Understanding the events in Poland and the Soviet decision not to intervene militarily helps explain why a different path was chosen in Hungary. During the events of the Polish October, the Soviets were faced with the prospect of a reformist Poland under the leadership of Władysław Gomułka – who was set to become First Secretary of the Polish United Workers’ Party (PZPR) – but they ultimately refrained from using force. There are two main reasons for this. First, and most importantly, in a speech on October 19, 1956, Gomułka made it very clear that nothing could have been further from the goals of the Polish government than undermining Soviet security: “Poland needs friendship with the Soviet Union more than the Soviet Union needs friendship with Poland. … [Granville’s ellipsis] Without the Soviet Union we cannot maintain our borders with the West” (cited in Granville, 2004, p. 46). Furthermore, the events of the Polish October did not confront the Soviet leadership with anything comparable to the high degree of political instability that the Hungarian Revolution brought about.  In fact, since the revolutionary government in Hungary was intent on holding open elections and lifting restrictions on party formation, the situation must to the Soviets appeared to be one of not mere instability but of potential catastrophe. Second, a clash with the Polish army would have been costly; as Johanna C. Granville (2004) frames it, “the Moscow leaders were … deterred from intervening in Poland by the Polish threat of counterforce” (p. 53). While a guarantee of Poland’s continuing devotion to the Warsaw Pact and of its adherence to the Soviet foreign policy line must have played the predominant role in soothing Soviet fears, the fact that Gomułka had been successful in advocating for domestic policies that were at the very least not exactly what the Soviets wished for created a disagreeable precedent. The Hungarian Crisis, beginning less than a week after Gomułka’s speech, offered the Soviets a convenient outlet for demonstrating that, among other things, the Polish case was to be the exception and not the rule.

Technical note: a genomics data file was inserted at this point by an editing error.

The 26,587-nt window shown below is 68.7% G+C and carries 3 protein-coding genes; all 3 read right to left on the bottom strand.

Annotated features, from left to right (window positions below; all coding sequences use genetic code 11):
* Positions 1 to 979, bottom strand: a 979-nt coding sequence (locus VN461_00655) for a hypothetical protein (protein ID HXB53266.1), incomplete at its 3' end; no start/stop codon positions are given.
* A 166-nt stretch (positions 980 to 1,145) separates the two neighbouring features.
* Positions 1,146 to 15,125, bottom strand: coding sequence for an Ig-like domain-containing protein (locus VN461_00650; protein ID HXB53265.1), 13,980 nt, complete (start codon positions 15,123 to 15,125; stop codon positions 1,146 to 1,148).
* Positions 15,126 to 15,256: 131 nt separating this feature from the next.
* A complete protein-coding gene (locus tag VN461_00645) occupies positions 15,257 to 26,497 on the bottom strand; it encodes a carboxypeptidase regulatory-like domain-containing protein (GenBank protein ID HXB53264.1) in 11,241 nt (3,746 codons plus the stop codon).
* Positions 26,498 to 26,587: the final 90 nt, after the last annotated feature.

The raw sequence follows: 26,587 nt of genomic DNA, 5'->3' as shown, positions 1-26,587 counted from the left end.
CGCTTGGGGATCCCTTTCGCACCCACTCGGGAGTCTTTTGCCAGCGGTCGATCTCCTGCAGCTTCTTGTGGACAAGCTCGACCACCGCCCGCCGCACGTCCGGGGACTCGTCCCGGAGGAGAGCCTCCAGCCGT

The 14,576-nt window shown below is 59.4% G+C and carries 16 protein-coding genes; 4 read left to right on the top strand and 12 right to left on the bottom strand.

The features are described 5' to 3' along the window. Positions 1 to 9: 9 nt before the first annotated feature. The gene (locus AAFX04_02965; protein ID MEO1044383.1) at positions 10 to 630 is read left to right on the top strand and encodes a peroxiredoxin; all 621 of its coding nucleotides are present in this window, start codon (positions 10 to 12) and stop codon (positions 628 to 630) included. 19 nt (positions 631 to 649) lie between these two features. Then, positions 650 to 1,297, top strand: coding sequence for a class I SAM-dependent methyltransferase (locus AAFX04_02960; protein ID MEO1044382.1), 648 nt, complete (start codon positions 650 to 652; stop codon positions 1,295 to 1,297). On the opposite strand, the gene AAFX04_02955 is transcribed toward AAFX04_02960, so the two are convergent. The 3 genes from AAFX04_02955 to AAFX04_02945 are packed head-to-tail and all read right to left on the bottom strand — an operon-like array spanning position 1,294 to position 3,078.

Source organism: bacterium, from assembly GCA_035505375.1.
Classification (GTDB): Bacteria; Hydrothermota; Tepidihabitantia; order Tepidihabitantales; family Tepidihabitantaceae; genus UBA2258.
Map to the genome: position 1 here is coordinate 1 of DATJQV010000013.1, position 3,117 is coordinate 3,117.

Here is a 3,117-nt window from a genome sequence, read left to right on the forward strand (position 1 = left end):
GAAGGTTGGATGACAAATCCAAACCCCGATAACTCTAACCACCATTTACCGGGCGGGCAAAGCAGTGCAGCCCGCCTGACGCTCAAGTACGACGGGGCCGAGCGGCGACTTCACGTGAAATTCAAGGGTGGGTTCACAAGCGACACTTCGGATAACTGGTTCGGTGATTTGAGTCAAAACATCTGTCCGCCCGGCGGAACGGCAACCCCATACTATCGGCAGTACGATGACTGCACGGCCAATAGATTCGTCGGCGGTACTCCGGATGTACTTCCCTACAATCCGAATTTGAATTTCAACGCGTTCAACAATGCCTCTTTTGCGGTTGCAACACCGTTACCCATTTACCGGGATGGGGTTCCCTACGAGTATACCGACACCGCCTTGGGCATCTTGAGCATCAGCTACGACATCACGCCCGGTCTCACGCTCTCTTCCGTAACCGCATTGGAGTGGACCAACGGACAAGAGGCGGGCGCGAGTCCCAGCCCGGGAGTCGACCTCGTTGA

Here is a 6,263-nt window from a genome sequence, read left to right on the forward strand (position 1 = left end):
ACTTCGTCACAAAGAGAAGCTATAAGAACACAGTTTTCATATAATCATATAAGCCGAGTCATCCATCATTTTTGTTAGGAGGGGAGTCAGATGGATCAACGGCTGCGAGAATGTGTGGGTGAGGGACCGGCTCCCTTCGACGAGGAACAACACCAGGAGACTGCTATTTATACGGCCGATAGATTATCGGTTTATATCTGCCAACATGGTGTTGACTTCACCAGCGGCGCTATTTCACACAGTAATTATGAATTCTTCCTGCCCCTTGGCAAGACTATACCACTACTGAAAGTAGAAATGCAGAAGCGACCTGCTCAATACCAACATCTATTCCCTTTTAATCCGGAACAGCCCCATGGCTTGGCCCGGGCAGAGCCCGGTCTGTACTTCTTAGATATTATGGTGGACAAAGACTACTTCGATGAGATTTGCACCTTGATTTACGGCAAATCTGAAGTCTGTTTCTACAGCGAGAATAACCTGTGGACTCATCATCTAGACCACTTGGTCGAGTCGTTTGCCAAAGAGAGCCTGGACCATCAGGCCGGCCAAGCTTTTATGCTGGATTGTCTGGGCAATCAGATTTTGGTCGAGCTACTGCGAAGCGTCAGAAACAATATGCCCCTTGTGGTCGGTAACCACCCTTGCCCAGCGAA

Eastern Europe, the Warsaw Pact, and Hungary
Van Evera’s defensive realism shows why the Soviet Union and its primary strategic rival, the United States, perceived Eastern Europe as strategically vital. For the Soviet Union, the Warsaw Pact, which was a means for continued control of Eastern Europe, was thus at the very heart of security concerns. Losing Hungary would have been unacceptable for the Soviet Union; not only was the former situated in the center of the strategically crucial Eastern Europe, but also having it leave the Warsaw Pact would have undermined the security arrangement’s utility as a Soviet control mechanism.
Van Evera’s (1999) theory offers a good avenue for an explanation of the importance of Eastern Europe: different actors’ perceptions of a situation are generally more significant than the actual characteristics of said situation (p. 6). In this context, it is thus the United States’ perceptions of the role of the Soviet Union and the Warsaw Pact in Eastern Europe that are also very important – they shaped United States policy, which in turn greatly influenced (but was, of course, also influenced by) Soviet policy. As a 1956 National Security Council report on Soviet influence in Eastern Europe opens: “The satellites … augment the political, military and economic power of the Soviet Union and extend Soviet power into the heart of Europe. The permanent consolidation of Soviet control in this area would represent a serious threat to the security of Western Europe and the United States” (p. 119). Therefore, the possibility that not all of the Eastern European satellites were objectively indispensable to Soviet security in the region did not mean that the Soviets thought there was any less need to maintain total control over them. After all, if United States policy clearly reflected the belief that Soviet control of Eastern Europe was in fact threatening to the security of Western Europe – which it did – then the Soviet Union would have perceived any setback in this area as a victory for the West and a blow to Soviet power and influence. The fact that the Soviet Union acted accordingly in the region merely confirmed the United States’ thinking, reinforced both sides’ policies, and thereby cemented complete control over Eastern Europe as a central element of Soviet security.